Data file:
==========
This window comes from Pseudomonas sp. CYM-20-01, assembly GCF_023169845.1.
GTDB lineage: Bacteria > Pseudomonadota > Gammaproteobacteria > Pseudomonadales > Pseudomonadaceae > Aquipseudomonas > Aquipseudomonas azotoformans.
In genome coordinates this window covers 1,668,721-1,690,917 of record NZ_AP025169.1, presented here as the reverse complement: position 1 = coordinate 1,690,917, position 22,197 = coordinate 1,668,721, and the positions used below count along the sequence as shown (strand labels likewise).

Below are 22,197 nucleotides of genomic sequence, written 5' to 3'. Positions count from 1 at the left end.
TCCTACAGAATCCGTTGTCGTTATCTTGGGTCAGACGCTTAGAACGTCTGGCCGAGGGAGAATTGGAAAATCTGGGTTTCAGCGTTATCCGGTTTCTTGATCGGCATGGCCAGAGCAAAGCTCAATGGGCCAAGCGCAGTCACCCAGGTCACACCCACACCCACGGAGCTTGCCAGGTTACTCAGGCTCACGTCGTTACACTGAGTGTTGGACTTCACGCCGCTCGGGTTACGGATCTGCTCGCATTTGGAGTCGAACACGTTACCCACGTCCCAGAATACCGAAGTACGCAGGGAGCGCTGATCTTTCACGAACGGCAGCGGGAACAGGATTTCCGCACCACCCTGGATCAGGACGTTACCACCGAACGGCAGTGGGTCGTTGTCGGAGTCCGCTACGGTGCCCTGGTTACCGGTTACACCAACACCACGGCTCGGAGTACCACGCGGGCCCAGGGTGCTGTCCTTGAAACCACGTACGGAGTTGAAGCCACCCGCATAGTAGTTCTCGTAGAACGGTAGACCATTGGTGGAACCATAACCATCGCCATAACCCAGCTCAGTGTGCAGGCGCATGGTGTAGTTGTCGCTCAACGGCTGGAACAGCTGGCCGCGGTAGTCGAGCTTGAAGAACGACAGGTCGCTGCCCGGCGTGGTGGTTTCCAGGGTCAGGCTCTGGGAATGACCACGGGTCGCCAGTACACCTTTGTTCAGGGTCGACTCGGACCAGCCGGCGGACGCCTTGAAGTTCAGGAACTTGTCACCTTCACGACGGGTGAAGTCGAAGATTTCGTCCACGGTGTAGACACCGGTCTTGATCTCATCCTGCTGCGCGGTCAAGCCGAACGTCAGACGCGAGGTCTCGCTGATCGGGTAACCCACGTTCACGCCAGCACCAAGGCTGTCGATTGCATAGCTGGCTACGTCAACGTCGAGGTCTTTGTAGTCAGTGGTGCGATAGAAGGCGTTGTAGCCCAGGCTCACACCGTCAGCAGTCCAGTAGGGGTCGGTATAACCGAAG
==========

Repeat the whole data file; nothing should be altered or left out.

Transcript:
This window comes from Pseudomonas sp. CYM-20-01, assembly GCF_023169845.1.
GTDB lineage: Bacteria > Pseudomonadota > Gammaproteobacteria > Pseudomonadales > Pseudomonadaceae > Aquipseudomonas > Aquipseudomonas azotoformans.
In genome coordinates this window covers 1,668,721-1,690,917 of record NZ_AP025169.1, presented here as the reverse complement: position 1 = coordinate 1,690,917, position 22,197 = coordinate 1,668,721, and the positions used below count along the sequence as shown (strand labels likewise).

Below are 22,197 nucleotides of genomic sequence, written 5' to 3'. Positions count from 1 at the left end.
TCCTACAGAATCCGTTGTCGTTATCTTGGGTCAGACGCTTAGAACGTCTGGCCGAGGGAGAATTGGAAAATCTGGGTTTCAGCGTTATCCGGTTTCTTGATCGGCATGGCCAGAGCAAAGCTCAATGGGCCAAGCGCAGTCACCCAGGTCACACCCACACCCACGGAGCTTGCCAGGTTACTCAGGCTCACGTCGTTACACTGAGTGTTGGACTTCACGCCGCTCGGGTTACGGATCTGCTCGCATTTGGAGTCGAACACGTTACCCACGTCCCAGAATACCGAAGTACGCAGGGAGCGCTGATCTTTCACGAACGGCAGCGGGAACAGGATTTCCGCACCACCCTGGATCAGGACGTTACCACCGAACGGCAGTGGGTCGTTGTCGGAGTCCGCTACGGTGCCCTGGTTACCGGTTACACCAACACCACGGCTCGGAGTACCACGCGGGCCCAGGGTGCTGTCCTTGAAACCACGTACGGAGTTGAAGCCACCCGCATAGTAGTTCTCGTAGAACGGTAGACCATTGGTGGAACCATAACCATCGCCATAACCCAGCTCAGTGTGCAGGCGCATGGTGTAGTTGTCGCTCAACGGCTGGAACAGCTGGCCGCGGTAGTCGAGCTTGAAGAACGACAGGTCGCTGCCCGGCGTGGTGGTTTCCAGGGTCAGGCTCTGGGAATGACCACGGGTCGCCAGTACACCTTTGTTCAGGGTCGACTCGGACCAGCCGGCGGACGCCTTGAAGTTCAGGAACTTGTCACCTTCACGACGGGTGAAGTCGAAGATTTCGTCCACGGTGTAGACACCGGTCTTGATCTCATCCTGCTGCGCGGTCAAGCCGAACGTCAGACGCGAGGTCTCGCTGATCGGGTAACCCACGTTCACGCCAGCACCAAGGCTGTCGATTGCATAGCTGGCTACGTCAACGTCGAGGTCTTTGTAGTCAGTGGTGCGATAGAAGGCGTTGTAGCCCAGGCTCACACCGTCAGCAGTCCAGTAGGGGTCGGTATAACCGAAG